January 7, 2010 in Washington Voices

Junior Girl Scouts raise money to provide charity with 51 layettes

Valerie Putnam vrputnam@yahoo.com
 
J. BART RAYNIAK photo

Selena Elliott, Erin Buck and Monica Troxel of Girl Scout Troop 2472 spent many hours making 51 layettes for babies at the Spokane Valley Partners as a part of their Bronze Award, the highest honor that Junior Girl Scouts can attain. All the items in the baskets were donated.bartr@spokesman.com
(Full-size photo)

More information

 To receive assistance from the Spokane Valley Partners Baby O Baby Layette program, you must be a low-income Spokane Valley resident and show proof of residency. Applications are available at Spokane Valley Partners clothing bank.

The Spokane Valley Partners Baby O Baby Layette program received its largest single donation last fall thanks to the hard work and dedication of three Junior Girl Scouts.

Selena Elliott, 11, Monica Troxel, 12, and Erin Buck, 12, donated 51 complete baby layettes to earn the highest achievement in Junior Scouts, the Bronze Award.

“It was nothing short of amazing,” Spokane Valley Partners program director Connie Nelson said.

Nelson refers to a layette as a “baby starter kit,” consisting of diapers, bottles, quilts, bibs, diaper bag, sleepers and other necessities for a newborn.

The average value of each layette is $100.

The Baby O Baby program began in 2003 to assist low-income pregnant women. It’s funded strictly by donations.

Last year, Spokane Valley Partners distributed 99 layettes to area residents. Nelson believes the need will increase.

“The girls fulfilled a third of what we will need this year,” Nelson said, who estimates this year’s need at approximately 150 layettes. “I’m so thrilled by what these girls have done.”

The girls learned of the project after Nelson e-mailed the Girl Scout Council requesting help.

“We were considering several ideas,” Elliott said. “But we thought this idea would do the most good for the community.”

In order to purchase the baby items, each girl came up with their own creative way to raise money.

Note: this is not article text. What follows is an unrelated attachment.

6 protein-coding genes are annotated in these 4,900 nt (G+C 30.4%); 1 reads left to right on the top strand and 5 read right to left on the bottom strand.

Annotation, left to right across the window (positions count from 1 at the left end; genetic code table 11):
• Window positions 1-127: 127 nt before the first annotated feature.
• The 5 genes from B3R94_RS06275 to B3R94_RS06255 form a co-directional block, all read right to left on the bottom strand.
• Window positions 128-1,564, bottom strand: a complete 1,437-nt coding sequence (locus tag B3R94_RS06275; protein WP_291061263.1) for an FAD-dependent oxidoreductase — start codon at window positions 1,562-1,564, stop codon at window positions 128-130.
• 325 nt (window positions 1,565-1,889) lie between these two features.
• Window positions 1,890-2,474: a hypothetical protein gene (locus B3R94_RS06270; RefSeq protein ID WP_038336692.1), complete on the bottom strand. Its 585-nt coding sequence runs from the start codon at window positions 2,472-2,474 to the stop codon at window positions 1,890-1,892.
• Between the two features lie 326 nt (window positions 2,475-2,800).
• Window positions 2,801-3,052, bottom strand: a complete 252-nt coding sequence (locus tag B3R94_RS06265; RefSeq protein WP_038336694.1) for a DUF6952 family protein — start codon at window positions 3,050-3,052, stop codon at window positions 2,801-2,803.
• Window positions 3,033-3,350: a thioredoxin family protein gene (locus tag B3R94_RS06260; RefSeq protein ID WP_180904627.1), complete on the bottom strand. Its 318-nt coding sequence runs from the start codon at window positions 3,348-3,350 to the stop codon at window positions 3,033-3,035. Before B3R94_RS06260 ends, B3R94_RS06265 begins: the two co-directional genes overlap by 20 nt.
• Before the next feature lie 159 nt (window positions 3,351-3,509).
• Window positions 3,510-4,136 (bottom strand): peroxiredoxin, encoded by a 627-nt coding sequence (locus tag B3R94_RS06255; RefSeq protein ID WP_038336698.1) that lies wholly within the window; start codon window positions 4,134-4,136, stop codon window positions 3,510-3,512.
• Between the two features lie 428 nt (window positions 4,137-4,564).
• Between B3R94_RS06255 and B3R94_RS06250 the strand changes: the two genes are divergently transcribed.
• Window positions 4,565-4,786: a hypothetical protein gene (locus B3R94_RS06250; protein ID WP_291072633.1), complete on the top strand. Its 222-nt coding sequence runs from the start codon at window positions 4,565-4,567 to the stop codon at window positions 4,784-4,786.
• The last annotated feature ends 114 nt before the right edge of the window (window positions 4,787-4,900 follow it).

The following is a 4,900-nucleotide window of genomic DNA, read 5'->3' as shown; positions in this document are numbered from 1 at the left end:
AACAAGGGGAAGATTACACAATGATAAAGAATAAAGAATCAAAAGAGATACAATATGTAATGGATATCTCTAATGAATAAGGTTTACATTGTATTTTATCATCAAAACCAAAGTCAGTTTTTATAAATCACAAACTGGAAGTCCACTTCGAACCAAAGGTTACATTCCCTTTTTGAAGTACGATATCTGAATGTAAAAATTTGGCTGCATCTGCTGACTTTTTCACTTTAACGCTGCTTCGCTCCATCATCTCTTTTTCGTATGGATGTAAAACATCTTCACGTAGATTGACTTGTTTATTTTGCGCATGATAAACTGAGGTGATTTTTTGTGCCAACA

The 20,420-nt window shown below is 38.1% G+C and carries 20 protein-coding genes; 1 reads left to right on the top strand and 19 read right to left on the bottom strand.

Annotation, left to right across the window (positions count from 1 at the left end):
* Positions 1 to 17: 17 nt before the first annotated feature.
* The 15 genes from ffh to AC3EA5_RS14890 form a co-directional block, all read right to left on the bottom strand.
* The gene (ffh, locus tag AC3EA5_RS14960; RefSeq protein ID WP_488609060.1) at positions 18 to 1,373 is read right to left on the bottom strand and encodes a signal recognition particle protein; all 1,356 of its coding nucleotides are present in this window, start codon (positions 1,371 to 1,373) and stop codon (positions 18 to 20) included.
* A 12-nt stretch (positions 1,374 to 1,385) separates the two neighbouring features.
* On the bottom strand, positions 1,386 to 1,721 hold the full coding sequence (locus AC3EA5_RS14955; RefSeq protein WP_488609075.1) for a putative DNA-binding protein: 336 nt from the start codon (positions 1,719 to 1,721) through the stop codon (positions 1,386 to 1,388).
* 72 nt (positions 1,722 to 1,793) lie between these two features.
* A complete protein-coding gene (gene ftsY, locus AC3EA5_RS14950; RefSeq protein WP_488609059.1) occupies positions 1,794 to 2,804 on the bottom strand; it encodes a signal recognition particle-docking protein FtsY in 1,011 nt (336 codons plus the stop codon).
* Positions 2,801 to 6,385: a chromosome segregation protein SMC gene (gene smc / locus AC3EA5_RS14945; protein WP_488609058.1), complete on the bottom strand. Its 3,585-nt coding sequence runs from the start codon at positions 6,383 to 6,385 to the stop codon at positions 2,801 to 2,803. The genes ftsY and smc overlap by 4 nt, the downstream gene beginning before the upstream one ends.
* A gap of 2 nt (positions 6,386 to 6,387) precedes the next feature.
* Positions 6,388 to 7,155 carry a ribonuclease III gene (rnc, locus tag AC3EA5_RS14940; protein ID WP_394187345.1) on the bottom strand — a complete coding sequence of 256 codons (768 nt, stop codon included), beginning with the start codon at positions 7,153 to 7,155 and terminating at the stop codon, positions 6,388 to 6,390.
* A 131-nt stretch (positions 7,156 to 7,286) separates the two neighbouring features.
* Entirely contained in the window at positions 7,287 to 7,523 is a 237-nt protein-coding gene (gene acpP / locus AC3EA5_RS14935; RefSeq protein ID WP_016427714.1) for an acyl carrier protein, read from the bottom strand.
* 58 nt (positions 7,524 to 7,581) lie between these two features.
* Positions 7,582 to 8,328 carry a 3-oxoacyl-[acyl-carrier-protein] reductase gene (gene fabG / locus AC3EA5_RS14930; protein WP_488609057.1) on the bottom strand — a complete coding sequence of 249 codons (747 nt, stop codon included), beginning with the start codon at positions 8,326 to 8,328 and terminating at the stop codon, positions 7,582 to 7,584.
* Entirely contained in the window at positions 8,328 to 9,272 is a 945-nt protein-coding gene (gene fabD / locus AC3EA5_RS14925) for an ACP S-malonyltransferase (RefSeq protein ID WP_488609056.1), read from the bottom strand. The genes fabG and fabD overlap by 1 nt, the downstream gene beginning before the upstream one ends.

“Their ingenuity was amazing to me,” Nelson said. “Every step of the way was driven by these three ladies.”

Monica, a home-schooled sixth-grader, made cider using apples from the family orchard. She sold 10 one-gallon jugs of cider at her church for $5 each. She figured she used about 200 apples to make each gallon.

Elliott, Selena a sixth-grader at Evergreen Middle School in the Central Valley School District, went door to door in her neighborhood asking for donations. She also sold raspberries, recycled cans and raised approximately $350 during a two-day garage sale for which all three girls donated items.

Erin, also a sixth-grader at Evergreen, sent an e-mail to more than 50 family members and friends asking for donations. She received money from all over the U.S. Her great uncle, Lance Ryerson of Simi Valley, Calif., went shopping instead of just sending a check. He spent an estimated $150 on an assortment of baby items.

“It was a huge box full of stuff,” said Buck, who raised approximately $500 through all her efforts. “He’s a great guy.”

Erin also worked with her grandmother making burp rags and baby quilts.

In early September, the girls spent five hours in the entryway of Fred Meyer at Sullivan Road and Sprague Avenue seeking donations from shoppers.

“I was amazed at how generous people were,” said Carrie Buck, a Girl Scout leader and Erin Buck’s mother. “People you wouldn’t think would donate would bring diapers and wipes. It was incredible.”

During the five-hour period, the girls raised more than $1,000 in cash and merchandise.

“We had a garbage can, two or three carts and baskets filled full with stuff,” Elliott said.

Each girl spent an average of 40 hours working on the project, more than doubling the required 15 hours for the Bronze Award.

Once they got all the donations, it took four hours to assemble all the layettes, and three vehicles to deliver them to Spokane Valley Partners.

“It was a lot more work than they thought it would be,” Carrie Buck said. “It says a lot about these girls for them to accomplish this size of project. I get chills just thinking about it.”


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